radial traction emphysema

Figure 1: At the end of inspiration in the normal lung (A), the alveoli and terminal bronchioles are kept open by the radial traction provided by the elastic fibres in surrounding tissues (mostly other alveoli). This supporting network usually allows forceful expiration (positive intrapleural pressure) with minimal airway collapse. In emphysema (B), degradation of these important connective tissue fibres allows alveoli to collapse into neightbouring airspaces and fails to support the terminal bronchioles. Applying positive pressure - as in the forced expiration required to compensate for the lack of lung recoil – tends to collapse the terminal bronchioles, trapping air in the distended alveoli.

COPD as both pathologies

Now, imagine a typical COPD patient with a mixture of emphysema and chronic bronchitis. Airways resistance in the conducting airways is increased, making it hard to move air in and out of the lungs. This is mostly due to inflammation and mucus, with a smaller reversible (i.e. β2-agonist-sensitive) component than you would see in asthma. Unlike typical asthma, the airway obstruction is permanent in COPD, rather than episodic, possibly requiring increased work of breathing all of the time. On top of this airflow problem, there is a reduction in surface area for gas exchange due to destruction of the alveoli, leading to hyperventilation (hence hypocapnia) in order to maintain adequate O2 levels. (You can read around these problems in the blood gas basics and VQ mismatch entries.) Finally, because radial traction is lost, it is difficult to perform the more forceful expiration required to get air out of the lungs without collapsing small airways and trapping gas in the alveoli. There aren’t many pharmacological solutions to these largely mechanical problems.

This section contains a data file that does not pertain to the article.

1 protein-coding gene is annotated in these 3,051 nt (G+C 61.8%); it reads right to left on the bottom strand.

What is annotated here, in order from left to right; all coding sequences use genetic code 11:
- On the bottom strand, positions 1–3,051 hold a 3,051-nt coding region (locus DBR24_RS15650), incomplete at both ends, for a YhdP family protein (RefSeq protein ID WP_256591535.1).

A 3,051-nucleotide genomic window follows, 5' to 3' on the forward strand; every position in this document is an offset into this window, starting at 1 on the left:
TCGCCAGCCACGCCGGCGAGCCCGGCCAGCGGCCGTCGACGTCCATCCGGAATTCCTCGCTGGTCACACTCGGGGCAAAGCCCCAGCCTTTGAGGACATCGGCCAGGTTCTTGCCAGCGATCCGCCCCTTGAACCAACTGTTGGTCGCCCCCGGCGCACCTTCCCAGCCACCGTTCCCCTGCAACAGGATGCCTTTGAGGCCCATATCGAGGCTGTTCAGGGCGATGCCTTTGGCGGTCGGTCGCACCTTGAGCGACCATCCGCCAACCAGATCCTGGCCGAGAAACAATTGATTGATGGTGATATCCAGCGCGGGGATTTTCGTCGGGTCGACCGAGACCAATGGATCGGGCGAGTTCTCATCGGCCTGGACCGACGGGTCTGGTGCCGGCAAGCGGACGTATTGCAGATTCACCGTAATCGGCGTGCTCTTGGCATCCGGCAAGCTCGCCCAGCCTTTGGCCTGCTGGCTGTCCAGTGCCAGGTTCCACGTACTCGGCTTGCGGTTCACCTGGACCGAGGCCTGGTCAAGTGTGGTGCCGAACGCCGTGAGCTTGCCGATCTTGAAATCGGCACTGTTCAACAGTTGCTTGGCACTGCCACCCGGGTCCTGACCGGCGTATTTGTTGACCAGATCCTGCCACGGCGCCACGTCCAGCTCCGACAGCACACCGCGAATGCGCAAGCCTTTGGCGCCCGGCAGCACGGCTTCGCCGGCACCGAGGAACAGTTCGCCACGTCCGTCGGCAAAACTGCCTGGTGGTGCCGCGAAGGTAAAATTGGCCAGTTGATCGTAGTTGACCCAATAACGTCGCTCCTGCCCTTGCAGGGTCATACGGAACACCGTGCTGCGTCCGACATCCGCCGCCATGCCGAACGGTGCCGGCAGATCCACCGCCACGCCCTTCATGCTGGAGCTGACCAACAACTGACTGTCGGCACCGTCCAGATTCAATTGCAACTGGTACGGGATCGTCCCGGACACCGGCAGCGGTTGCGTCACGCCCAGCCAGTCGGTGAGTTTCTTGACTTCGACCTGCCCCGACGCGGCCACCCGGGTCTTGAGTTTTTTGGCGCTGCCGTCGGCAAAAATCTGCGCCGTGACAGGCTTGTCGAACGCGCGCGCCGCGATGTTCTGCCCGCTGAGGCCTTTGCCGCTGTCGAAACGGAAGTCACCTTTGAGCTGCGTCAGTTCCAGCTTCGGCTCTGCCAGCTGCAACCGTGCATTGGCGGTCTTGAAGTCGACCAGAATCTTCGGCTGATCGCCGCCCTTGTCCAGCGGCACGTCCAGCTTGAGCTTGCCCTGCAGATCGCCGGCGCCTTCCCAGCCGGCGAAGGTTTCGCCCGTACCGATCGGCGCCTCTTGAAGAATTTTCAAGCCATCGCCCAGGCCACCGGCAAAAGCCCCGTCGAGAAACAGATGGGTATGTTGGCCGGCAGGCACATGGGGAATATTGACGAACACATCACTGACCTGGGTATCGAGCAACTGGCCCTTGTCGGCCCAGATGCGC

Pink Puffers and Blue Bloaters?

While COPD patients can often broadly fit into one category or another as a clinical presentation, the thing to remember is that these phenotypes don’t necessarily relate to the different contributions of different pathologies to their symptoms. Furthermore, many patients don’t fit naturally into either supposed category. It’s probably better to think of COPD patients as those who retain CO2 (and who are consequently hypercapnic) and those who don’t.

Classically, Pink Puffers have adequate or excessive ventilation. Their PaO2 is usually low or normal, at the cost of a reduced PaCO2 due to excessive ventilation required to maintain normal PaO2. They blow CO2 off trying to get O2. This setting may lead to type I respiratory failure if a normal PaO2 becomes unachievable. By contrast, Blue bloaters have a low PaO2 and high PaCO2. They cannot achieve sufficient ventilation to exchange O2 or CO2. Type II respiratory failure can occur in an exacerbation of this setting, since these patients are border-line much of the time. Such patients may require ventilatory support to aid “CO2 washout” (Figure 2).
co2 carbon dioxide retention washout

Figure 2: A common and useful analogy for CO2 retention by any patient who is hypoventilating and CO2 washout. Think of CO2 as dirt at the bottom of a vase. If you try to wash this out using a low flow of water, only some of the dirt gets dislodged. By increasing the flow, you remove the muck more readily.

One story goes that because these patients are acclimatised to high PaCO2, their breathing is driving by hypoxic, rather than hypercapnic drive (which has become desensitised; see reflex control of breathing). The truth is probably more complicated than that, and you shouldn’t withhold supplemental O2 for fear that it will silence hypoxic drive and stop them breathing. Just be cautious.